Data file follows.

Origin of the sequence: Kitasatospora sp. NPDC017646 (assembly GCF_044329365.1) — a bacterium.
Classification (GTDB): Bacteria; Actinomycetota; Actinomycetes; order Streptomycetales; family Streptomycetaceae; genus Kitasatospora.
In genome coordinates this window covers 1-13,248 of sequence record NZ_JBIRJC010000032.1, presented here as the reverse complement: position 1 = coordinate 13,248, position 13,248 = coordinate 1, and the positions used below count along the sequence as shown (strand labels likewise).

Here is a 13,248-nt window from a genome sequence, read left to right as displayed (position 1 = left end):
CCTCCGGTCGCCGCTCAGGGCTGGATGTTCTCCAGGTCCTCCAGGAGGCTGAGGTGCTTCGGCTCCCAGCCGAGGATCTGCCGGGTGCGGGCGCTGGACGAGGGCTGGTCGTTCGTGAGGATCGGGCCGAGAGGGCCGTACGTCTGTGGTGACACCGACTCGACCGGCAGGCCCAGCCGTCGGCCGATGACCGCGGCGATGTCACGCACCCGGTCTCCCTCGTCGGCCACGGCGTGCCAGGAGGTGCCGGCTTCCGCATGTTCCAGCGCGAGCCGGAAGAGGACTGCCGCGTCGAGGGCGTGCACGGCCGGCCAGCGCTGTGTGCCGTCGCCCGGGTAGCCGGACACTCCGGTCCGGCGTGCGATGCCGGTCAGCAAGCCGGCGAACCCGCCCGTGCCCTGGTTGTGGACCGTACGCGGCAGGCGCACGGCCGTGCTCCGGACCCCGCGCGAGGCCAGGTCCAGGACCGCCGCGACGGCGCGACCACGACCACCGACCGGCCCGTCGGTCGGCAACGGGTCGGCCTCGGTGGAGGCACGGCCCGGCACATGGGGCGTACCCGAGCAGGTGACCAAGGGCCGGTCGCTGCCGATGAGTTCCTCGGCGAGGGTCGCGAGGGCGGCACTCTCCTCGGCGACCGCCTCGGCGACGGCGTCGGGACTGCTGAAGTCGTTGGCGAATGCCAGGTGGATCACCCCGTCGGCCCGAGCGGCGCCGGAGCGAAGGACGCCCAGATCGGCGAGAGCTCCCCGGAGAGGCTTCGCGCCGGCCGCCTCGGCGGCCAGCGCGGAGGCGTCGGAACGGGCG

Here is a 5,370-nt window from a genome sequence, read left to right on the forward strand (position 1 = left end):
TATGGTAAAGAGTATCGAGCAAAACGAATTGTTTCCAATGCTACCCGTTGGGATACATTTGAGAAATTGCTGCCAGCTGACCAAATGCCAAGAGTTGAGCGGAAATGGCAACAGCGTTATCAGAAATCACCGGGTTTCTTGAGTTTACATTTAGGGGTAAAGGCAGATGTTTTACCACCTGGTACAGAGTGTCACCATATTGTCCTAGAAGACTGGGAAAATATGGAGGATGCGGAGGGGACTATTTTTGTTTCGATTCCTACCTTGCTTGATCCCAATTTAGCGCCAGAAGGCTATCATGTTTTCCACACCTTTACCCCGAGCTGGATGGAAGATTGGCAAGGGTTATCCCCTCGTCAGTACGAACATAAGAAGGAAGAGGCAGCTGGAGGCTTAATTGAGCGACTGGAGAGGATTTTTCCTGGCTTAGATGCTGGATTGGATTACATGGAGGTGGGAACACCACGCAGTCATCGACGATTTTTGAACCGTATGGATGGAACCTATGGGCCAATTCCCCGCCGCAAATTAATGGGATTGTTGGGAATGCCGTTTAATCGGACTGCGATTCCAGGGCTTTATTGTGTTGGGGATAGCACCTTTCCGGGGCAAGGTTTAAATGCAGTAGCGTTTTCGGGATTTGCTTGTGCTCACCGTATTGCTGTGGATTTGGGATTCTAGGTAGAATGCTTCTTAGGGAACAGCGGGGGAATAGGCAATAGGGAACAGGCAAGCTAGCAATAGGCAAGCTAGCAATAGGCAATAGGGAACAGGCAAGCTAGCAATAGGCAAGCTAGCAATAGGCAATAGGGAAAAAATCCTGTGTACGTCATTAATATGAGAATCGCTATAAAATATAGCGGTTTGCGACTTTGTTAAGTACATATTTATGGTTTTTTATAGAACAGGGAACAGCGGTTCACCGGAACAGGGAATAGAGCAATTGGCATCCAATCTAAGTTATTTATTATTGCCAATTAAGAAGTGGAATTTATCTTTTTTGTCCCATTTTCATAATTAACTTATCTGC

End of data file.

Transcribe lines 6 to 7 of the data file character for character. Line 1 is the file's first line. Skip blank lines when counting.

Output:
Here is a 5,370-nt window from a genome sequence, read left to right on the forward strand (position 1 = left end):
TATGGTAAAGAGTATCGAGCAAAACGAATTGTTTCCAATGCTACCCGTTGGGATACATTTGAGAAATTGCTGCCAGCTGACCAAATGCCAAGAGTTGAGCGGAAATGGCAACAGCGTTATCAGAAATCACCGGGTTTCTTGAGTTTACATTTAGGGGTAAAGGCAGATGTTTTACCACCTGGTACAGAGTGTCACCATATTGTCCTAGAAGACTGGGAAAATATGGAGGATGCGGAGGGGACTATTTTTGTTTCGATTCCTACCTTGCTTGATCCCAATTTAGCGCCAGAAGGCTATCATGTTTTCCACACCTTTACCCCGAGCTGGATGGAAGATTGGCAAGGGTTATCCCCTCGTCAGTACGAACATAAGAAGGAAGAGGCAGCTGGAGGCTTAATTGAGCGACTGGAGAGGATTTTTCCTGGCTTAGATGCTGGATTGGATTACATGGAGGTGGGAACACCACGCAGTCATCGACGATTTTTGAACCGTATGGATGGAACCTATGGGCCAATTCCCCGCCGCAAATTAATGGGATTGTTGGGAATGCCGTTTAATCGGACTGCGATTCCAGGGCTTTATTGTGTTGGGGATAGCACCTTTCCGGGGCAAGGTTTAAATGCAGTAGCGTTTTCGGGATTTGCTTGTGCTCACCGTATTGCTGTGGATTTGGGATTCTAGGTAGAATGCTTCTTAGGGAACAGCGGGGGAATAGGCAATAGGGAACAGGCAAGCTAGCAATAGGCAAGCTAGCAATAGGCAATAGGGAACAGGCAAGCTAGCAATAGGCAAGCTAGCAATAGGCAATAGGGAAAAAATCCTGTGTACGTCATTAATATGAGAATCGCTATAAAATATAGCGGTTTGCGACTTTGTTAAGTACATATTTATGGTTTTTTATAGAACAGGGAACAGCGGTTCACCGGAACAGGGAATAGAGCAATTGGCATCCAATCTAAGTTATTTATTATTGCCAATTAAGAAGTGGAATTTATCTTTTTTGTCCCATTTTCATAATTAACTTATCTGC